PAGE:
Figure 3 illustrates the withdrawal of the glacier and evolution of the proglacial zone in a series of maps. More than 785 × 10³ m² of proglacial terrain have been exposed by glacial retreat since 1953, of which 23 % is valley floor storage. At first, a proglacial lake developed that reached its greatest extent in 1979. The glacier receded from the lake and a braid plain with irregular hummocks, hollows and changing channel threads developed and the lake was rapidly filled to an outwash plain, a so-called 'sandur'. The spatio-temporal evolution of landforms clearly expresses the rapidity of glacifluvial sedimentation and thereby the changing sediment delivery ratio of the proglacial zone. Our interpretation on how this has affected sediment yield is summarized in figure 4. In the 1960s, the lake had a strong influence on sediment yield because it trapped a lot of sediment and caused the lowest yields. But propagating aggradation reduced the lake´s efficiency in trapping sediment and led sediment yields to increase in the 1970s and 1980s. Over time, this area of the proglacial zone shifted from a sink (lake) to a landform of variable sediment throughput (sandur). The very low channel gradient of the braid plain with many shallow water courses and the considerable amount of till in proximity to the glacier indicate a limited transport capacity of the meltwater stream and a low sediment delivery ratio of the braid plain. This, in turn, has affected the supply of sediment to the sandur and thus the amount of sediment that will make it through the sandur. As a result, sediment yield has continuously decreased in the 1990s and the first decade of the new millennium. In contrast, discharge has increased since 1980s as a result of higher temperatures.

Our study demonstrates that the proglacial zone affects sediment delivery from the glacier to the downstream fluvial system. The formation and aggradation of a proglacial lake has reduced the connectivity between glacial sediment production and downstream sediment fluxes. Span et al. (2005) located three additional basins under the tongue of the Pasterze glacier from ice-thickness measurements. Once these are exposed, the landscape evolution processes described above will repeat. Several studies reported the formation of proglacial lakes during the 20th century and there is evidence that it will become more frequent in the future. This is probably because many glaciers have receded in zones of converging ice flows where glacier-bed overdeepening is common. Linsbauer et al. (2012) computed a terrain model of the Swiss Alps 'without' glaciers and detected 500-600 overdeepenings capable of forming proglacial lakes. These findings suggest that impacts of climate change on sediment yield will include temporary interruptions of sediment transport. Scenarios of future sediment yield from any proglacial zone would depend critically on the potential development of a proglacial lake.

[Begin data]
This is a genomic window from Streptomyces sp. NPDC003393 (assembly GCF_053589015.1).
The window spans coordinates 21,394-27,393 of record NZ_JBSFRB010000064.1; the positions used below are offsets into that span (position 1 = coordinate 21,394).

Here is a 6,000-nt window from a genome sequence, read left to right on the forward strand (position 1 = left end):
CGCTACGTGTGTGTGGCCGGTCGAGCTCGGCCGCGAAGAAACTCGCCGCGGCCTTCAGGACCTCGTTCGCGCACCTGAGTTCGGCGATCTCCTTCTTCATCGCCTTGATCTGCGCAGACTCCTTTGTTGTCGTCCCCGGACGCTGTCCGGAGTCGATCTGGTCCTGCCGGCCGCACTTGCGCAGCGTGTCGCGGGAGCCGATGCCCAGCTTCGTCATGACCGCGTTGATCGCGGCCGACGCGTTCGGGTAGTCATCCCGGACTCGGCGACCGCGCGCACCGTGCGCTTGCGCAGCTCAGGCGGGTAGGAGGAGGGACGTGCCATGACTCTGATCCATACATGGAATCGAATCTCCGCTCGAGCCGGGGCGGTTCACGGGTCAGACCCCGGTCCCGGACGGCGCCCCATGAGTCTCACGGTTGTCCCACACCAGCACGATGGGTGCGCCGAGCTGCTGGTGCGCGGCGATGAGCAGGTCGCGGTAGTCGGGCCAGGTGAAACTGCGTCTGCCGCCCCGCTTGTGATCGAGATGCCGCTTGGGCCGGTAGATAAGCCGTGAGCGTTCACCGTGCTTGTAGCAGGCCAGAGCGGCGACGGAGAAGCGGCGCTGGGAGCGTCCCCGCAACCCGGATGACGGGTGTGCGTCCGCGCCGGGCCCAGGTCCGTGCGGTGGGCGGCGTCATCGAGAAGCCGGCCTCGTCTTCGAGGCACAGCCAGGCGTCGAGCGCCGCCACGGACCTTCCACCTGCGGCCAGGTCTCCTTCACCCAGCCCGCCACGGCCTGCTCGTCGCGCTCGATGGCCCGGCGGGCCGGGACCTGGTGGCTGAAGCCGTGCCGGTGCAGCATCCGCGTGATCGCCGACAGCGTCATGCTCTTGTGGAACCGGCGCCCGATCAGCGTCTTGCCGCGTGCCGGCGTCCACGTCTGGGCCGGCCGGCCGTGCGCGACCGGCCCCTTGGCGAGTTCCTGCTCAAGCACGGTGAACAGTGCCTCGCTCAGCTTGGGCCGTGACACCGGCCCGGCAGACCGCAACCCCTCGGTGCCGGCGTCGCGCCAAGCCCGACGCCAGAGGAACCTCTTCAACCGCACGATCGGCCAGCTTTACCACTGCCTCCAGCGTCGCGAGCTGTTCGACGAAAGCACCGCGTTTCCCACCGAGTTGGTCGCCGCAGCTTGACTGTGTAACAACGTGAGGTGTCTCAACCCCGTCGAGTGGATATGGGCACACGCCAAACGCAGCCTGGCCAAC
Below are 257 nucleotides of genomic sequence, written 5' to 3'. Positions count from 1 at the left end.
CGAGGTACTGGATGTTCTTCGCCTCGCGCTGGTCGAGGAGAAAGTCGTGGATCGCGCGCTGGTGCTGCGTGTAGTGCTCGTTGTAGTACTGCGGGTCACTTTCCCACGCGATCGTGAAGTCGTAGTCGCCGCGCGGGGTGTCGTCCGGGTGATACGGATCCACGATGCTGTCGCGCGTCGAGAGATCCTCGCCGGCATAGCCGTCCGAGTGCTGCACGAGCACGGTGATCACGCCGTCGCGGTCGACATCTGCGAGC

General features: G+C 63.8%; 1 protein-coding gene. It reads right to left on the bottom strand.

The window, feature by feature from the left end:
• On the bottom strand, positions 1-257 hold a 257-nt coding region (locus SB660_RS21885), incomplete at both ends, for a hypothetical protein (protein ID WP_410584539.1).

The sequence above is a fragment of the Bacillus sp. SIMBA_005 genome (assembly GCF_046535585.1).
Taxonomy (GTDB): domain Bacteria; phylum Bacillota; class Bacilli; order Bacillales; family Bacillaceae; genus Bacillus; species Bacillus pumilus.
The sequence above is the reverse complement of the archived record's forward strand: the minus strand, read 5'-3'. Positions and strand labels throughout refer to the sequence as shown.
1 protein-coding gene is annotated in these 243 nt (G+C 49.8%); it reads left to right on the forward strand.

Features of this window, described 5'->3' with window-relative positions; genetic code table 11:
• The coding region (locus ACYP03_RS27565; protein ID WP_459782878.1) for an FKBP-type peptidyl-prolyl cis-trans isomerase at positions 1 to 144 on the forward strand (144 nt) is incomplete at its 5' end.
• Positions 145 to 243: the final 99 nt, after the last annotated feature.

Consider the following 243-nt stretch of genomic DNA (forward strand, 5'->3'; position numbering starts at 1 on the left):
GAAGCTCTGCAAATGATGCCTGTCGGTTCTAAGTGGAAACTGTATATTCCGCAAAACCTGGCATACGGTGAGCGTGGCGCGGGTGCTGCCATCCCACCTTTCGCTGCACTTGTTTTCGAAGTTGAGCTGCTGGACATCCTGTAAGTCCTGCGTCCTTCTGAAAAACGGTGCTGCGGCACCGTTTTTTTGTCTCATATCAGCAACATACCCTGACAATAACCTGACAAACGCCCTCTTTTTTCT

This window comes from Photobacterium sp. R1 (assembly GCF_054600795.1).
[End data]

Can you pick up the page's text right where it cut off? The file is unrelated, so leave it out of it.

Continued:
Associated References

  • Einsele, G. & Hinderer, M. (1997): Terrestrial sediment yield and the lifetimes of reservoirs, lakes, and larger basins. Geol. Rundsch. 86(2), 288–310.
  • Fenn, C. R., Gurnell, A. M. & Beecroft, I. R. (1985): An evaluation of the use of suspended seidment rating curves for the prdeiction of suspended sediment concentration in a proglacial stream. Geografiska Annaler, Series A, Physical Geography 67(1–2), 71–82.
  • Linsbauer, A., Paul, F. & Haeberli, W. (2012): Modeling glacier thickness distribution and bed topography over entire mountain ranges with GlabTop: Application of a fast and robust approach, J. Geophys. Res. 117. F03007, doi:10.1029/2011JF002313.
  • Span N., Fischer A., Kuhn M., Massimo M. & Butschek, M. (2005): Radarmessungen der Eisdicke österreichischer Gletscher. Band I: Messungen 1995 bis 1998. Österreichische Beiträge zu Meteorologie und Geophysik 33, 145pp.
  • Stott, T. & Mount, N. (2007): Alpine proglacial suspended sediment dynamics in warm and cool ablation seasons: Implications for global warming. Journal of Hydrology 332 (3-4): 259-270.

Recommended reading
Suspended sediment yield from an Alpine proglacial zone - quantification and controls. Vignette 68176 (http://serc.carleton.edu/68176)

This work is part of an individual project of the University of Salzburg within the collaborative research project SedyMONT (Timescales of Sediment Dynamics, Climate and Topographic Change in Mountain Environments, ESF TOPO-EUROPE programme, cf. www.sedymont.sbg.ac.at). Financial support by the Austrian Science Fund (FWF): grant number I 157-N19 is gratefully acknowledged. We would like to express our warmest thanks to the Verbund Austria AG providing data on reservoir sedimentation and discharge.